Duncan Hunter, Mike Huckabee, Mitt Romney, John McCain

By |2018-01-16T15:27:23-05:00December 6th, 2007|Opinions|
Creep of the Week

For those of you who missed the Nov. 28 Republican Presidential YouTube debate you missed seeing an old veteran get kicked in the nuts.
The vet, Keith Kerr from Santa Rosa, California, who was also in the audience that night, asked the following question via video:
“I’m retired brigadier general with 43 years of service, and I’m a graduate of the Special Forces Officer Course, the Command and General Staff Course, and the Army War College. And I’m an openly gay man. I want to know why you think that American men and women in uniform are not professional enough to serve with gays and lesbians.”
Hunter began by thanking Kerr for his service. He then said, “Having openly homosexual people serving in the ranks would be bad for unit cohesion.” Never mind the estimated 65,000 homos currently in the ranks and over one million gay vets.
Also, Hunter said, the army is full of conservatives who don’t like them gays.
Moderator Anderson Cooper then threw the question to Mike Huckabee who said, “People have a right to have whatever feelings, whatever attitudes they wish,” he said. “But when their conduct could put at risk the morale or put at risk even the cohesion … I think that’s what is at issue, and that’s why our policy is what it is.”
Okay, so the policy “is what it is” in order to prevent gay “feelings” from becoming gay action.
Next up: Mitt Romney.
“You said in 1994 that you looked forward to the day when gays and lesbians could serve, and I quote, ‘openly and honestly’ in our nation’s military. Do you stand by that?” Cooper asked.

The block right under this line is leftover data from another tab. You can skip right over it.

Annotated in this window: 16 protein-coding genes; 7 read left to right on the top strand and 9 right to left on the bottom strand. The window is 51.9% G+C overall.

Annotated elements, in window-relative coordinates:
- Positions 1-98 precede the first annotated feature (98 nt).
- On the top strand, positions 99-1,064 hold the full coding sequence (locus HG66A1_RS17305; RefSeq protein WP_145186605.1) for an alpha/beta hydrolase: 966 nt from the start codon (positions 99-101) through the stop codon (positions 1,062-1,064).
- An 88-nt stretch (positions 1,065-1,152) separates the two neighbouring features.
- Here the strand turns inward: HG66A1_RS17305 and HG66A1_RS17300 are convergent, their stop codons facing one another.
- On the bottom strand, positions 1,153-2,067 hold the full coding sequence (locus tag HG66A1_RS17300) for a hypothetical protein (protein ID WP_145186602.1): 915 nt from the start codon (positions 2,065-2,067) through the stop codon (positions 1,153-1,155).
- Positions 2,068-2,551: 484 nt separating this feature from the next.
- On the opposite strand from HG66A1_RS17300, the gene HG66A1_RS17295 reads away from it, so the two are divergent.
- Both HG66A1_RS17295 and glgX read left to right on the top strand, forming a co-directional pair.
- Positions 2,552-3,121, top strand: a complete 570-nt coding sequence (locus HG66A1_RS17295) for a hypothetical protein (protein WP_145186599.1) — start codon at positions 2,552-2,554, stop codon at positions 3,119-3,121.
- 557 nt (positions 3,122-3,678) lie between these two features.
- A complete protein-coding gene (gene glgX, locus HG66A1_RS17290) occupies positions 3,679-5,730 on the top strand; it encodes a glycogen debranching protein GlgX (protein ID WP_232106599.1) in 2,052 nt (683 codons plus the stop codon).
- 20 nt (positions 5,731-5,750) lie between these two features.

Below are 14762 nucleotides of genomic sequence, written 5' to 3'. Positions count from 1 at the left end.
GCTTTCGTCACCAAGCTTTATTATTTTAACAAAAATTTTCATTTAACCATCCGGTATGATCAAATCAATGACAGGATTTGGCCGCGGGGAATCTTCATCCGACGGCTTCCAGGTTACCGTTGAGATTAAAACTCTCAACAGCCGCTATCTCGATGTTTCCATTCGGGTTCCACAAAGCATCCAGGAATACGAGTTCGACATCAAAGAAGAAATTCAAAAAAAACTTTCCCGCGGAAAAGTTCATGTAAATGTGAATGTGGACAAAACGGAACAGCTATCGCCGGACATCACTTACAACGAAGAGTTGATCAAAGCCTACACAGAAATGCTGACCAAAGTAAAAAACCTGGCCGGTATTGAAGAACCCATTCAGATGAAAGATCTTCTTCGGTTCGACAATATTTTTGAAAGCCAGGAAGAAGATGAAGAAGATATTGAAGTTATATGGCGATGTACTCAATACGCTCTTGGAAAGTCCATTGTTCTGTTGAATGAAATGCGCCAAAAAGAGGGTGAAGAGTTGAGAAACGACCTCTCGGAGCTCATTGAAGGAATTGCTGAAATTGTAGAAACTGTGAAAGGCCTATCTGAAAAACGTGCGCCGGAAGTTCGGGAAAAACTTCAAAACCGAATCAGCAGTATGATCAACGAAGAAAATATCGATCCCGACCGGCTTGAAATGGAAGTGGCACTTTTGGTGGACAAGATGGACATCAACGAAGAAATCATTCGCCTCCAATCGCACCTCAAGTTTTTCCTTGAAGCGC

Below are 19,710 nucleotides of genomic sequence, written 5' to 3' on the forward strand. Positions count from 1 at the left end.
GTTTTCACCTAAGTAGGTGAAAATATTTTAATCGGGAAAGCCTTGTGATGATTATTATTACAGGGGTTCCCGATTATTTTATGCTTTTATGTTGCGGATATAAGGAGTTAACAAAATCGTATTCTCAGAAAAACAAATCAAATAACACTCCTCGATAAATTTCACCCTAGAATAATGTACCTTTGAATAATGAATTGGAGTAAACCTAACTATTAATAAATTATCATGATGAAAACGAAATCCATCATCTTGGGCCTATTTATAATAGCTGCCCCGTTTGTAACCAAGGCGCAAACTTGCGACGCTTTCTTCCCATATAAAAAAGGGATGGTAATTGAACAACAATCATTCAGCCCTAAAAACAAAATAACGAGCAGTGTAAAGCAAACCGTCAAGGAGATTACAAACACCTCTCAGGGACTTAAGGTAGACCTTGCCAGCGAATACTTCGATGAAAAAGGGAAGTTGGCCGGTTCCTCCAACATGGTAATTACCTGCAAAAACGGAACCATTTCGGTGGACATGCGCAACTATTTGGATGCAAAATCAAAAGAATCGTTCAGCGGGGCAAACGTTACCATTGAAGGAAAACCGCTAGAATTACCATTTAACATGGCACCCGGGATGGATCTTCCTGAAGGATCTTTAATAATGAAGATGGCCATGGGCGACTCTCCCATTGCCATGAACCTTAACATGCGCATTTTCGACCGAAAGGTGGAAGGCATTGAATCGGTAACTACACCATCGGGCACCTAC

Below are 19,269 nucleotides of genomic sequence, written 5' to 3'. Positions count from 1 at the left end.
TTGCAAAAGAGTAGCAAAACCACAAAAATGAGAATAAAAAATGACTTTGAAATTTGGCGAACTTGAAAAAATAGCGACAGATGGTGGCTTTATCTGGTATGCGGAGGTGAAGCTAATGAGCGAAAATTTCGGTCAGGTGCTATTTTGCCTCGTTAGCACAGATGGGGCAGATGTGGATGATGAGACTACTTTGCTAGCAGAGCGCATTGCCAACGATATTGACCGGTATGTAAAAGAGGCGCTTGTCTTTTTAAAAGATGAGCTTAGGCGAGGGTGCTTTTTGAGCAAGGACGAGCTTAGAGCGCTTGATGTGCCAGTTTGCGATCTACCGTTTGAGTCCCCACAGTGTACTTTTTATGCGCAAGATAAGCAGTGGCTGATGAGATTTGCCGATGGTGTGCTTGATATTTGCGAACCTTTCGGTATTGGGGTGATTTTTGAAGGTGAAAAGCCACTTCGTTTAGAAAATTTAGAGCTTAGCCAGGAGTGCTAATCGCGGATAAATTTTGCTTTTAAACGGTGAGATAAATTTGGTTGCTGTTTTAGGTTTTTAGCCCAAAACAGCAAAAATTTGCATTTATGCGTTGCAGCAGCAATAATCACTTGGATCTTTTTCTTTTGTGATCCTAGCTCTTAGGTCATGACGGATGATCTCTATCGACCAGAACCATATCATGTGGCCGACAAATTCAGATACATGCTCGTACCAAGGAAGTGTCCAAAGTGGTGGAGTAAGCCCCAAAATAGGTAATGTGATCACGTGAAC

Romney actually sprouted a fur coat on live TV as he tried to weasel out of this one.
“This is not that time,” Romney said. “We’re in a middle of a war.”
Cooper cut him off. “Do you look forward to that time, though, one day?”
“I’m going to listen to the people who run the military to see what the circumstances are like. And my view is that at this stage this is not the time for us to make that kind of a change,” he said.
“Is there a change in your position from 1994?” asked Cooper.
Romney replied with some mush about never thinking DADT would work. “When I heard about it, I laughed,” he said. “And you know what? It’s been there now for what, 15 years? Seems to have worked.”
Cooper, still not buying it, said, “So … do you still look forward to a day when gays can serve openly in the military, or no longer?”
Romney again said he’d listen to the military. The audience actually booed.
John McCain, like Hunter, also had the gall to thank Kerr for his service.
McCain said he talks to our military leaders “all the time” and that they “almost unanimously” say DADT is working. His conclusion? “This policy ought to be continued because it’s working.”
Now get out of here Kerr, before we kick your pansy ass. Oh, but thanks for your service to our country. Except, you know, the gay part.

About the Author:

D'Anne Witkowski is a writer living in Michigan with her wife and son. She has been writing about LGBTQ+ politics for nearly two decades. Follow her on Twitter @MamaDWitkowski.